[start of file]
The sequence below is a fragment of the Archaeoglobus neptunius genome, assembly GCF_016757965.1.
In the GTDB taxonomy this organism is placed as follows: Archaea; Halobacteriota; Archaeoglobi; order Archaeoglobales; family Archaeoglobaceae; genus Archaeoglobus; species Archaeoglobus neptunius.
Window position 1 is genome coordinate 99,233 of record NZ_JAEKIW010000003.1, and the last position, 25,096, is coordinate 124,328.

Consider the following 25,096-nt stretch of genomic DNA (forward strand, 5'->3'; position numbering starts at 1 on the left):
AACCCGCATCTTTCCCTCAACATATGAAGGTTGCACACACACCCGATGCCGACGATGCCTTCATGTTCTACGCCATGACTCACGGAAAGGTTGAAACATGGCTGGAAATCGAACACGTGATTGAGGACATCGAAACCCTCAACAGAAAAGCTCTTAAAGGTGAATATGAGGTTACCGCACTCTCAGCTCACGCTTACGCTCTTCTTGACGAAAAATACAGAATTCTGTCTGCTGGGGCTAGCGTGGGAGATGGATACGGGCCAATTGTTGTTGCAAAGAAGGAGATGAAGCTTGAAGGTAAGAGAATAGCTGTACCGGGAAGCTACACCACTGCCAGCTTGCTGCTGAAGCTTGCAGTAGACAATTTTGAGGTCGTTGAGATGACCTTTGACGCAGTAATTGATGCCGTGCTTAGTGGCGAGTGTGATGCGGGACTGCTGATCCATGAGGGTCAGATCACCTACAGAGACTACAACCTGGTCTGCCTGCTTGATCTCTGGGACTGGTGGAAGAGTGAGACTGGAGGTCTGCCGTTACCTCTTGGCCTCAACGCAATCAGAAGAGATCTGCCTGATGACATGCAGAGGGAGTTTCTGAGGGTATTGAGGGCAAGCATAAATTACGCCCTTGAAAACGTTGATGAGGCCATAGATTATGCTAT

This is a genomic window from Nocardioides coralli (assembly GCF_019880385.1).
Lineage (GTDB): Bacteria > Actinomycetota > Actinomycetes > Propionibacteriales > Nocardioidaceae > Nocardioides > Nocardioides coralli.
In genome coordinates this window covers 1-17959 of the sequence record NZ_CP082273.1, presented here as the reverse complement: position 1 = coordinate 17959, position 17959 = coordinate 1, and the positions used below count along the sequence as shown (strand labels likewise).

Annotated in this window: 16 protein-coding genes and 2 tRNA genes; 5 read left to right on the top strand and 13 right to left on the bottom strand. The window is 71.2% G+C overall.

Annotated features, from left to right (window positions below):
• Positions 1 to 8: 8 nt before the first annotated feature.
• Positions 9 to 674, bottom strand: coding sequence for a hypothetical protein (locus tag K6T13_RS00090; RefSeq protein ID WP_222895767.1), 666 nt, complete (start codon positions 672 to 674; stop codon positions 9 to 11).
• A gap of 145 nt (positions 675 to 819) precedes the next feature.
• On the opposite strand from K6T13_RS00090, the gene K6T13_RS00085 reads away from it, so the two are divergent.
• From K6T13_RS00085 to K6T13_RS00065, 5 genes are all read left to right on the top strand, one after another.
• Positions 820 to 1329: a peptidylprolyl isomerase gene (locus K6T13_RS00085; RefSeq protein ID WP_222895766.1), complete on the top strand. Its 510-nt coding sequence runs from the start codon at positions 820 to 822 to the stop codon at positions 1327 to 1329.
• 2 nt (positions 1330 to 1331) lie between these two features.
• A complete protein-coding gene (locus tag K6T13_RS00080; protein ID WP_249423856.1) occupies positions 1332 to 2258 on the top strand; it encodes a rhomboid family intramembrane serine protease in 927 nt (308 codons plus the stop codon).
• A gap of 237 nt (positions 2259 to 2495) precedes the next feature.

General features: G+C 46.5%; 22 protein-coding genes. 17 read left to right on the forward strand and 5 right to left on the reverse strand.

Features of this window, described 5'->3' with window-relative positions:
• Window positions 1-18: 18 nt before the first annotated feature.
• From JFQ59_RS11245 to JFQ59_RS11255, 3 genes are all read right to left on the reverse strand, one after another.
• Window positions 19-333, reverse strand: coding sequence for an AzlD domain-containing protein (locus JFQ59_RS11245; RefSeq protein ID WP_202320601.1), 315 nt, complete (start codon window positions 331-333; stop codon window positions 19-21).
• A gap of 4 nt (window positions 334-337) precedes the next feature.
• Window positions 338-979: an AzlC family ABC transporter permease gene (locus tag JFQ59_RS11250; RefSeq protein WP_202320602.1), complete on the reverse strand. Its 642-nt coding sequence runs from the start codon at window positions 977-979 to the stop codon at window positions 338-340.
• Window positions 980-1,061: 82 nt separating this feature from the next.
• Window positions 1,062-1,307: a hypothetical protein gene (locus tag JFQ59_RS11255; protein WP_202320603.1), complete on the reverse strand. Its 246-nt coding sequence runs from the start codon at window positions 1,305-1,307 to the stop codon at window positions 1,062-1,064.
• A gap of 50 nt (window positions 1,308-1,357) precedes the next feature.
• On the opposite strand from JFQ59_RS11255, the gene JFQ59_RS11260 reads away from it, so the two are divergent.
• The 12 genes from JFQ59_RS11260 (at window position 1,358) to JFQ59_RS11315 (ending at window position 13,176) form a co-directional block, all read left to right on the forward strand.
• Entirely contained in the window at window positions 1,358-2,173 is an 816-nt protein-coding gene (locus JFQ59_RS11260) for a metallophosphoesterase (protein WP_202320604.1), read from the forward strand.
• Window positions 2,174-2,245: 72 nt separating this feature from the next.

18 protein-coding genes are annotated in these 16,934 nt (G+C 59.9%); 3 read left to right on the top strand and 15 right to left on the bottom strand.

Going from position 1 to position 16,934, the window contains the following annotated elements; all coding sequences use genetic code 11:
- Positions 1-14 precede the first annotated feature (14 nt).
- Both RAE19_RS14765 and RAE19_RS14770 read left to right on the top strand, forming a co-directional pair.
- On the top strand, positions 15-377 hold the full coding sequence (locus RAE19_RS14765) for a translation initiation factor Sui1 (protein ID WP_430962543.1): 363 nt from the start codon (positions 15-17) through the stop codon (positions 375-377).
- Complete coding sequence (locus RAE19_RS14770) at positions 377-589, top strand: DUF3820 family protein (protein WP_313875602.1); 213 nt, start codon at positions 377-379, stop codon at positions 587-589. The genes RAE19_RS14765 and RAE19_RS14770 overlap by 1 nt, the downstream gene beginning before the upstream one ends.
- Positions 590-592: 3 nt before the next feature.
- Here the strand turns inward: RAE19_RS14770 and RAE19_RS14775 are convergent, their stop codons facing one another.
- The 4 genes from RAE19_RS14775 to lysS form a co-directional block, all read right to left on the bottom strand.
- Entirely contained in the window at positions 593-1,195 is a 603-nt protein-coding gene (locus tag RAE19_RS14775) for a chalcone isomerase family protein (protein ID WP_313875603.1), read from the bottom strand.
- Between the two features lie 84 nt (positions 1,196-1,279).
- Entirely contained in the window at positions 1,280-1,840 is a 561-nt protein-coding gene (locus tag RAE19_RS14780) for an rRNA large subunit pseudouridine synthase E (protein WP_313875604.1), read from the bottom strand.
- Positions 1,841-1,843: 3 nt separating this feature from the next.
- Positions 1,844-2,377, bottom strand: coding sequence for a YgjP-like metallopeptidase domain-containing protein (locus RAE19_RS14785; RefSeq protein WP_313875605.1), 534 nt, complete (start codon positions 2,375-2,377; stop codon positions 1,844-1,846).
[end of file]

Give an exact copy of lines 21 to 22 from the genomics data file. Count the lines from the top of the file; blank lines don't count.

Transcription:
Features of this window, described 5'->3' with window-relative positions:
• Window positions 1-18: 18 nt before the first annotated feature.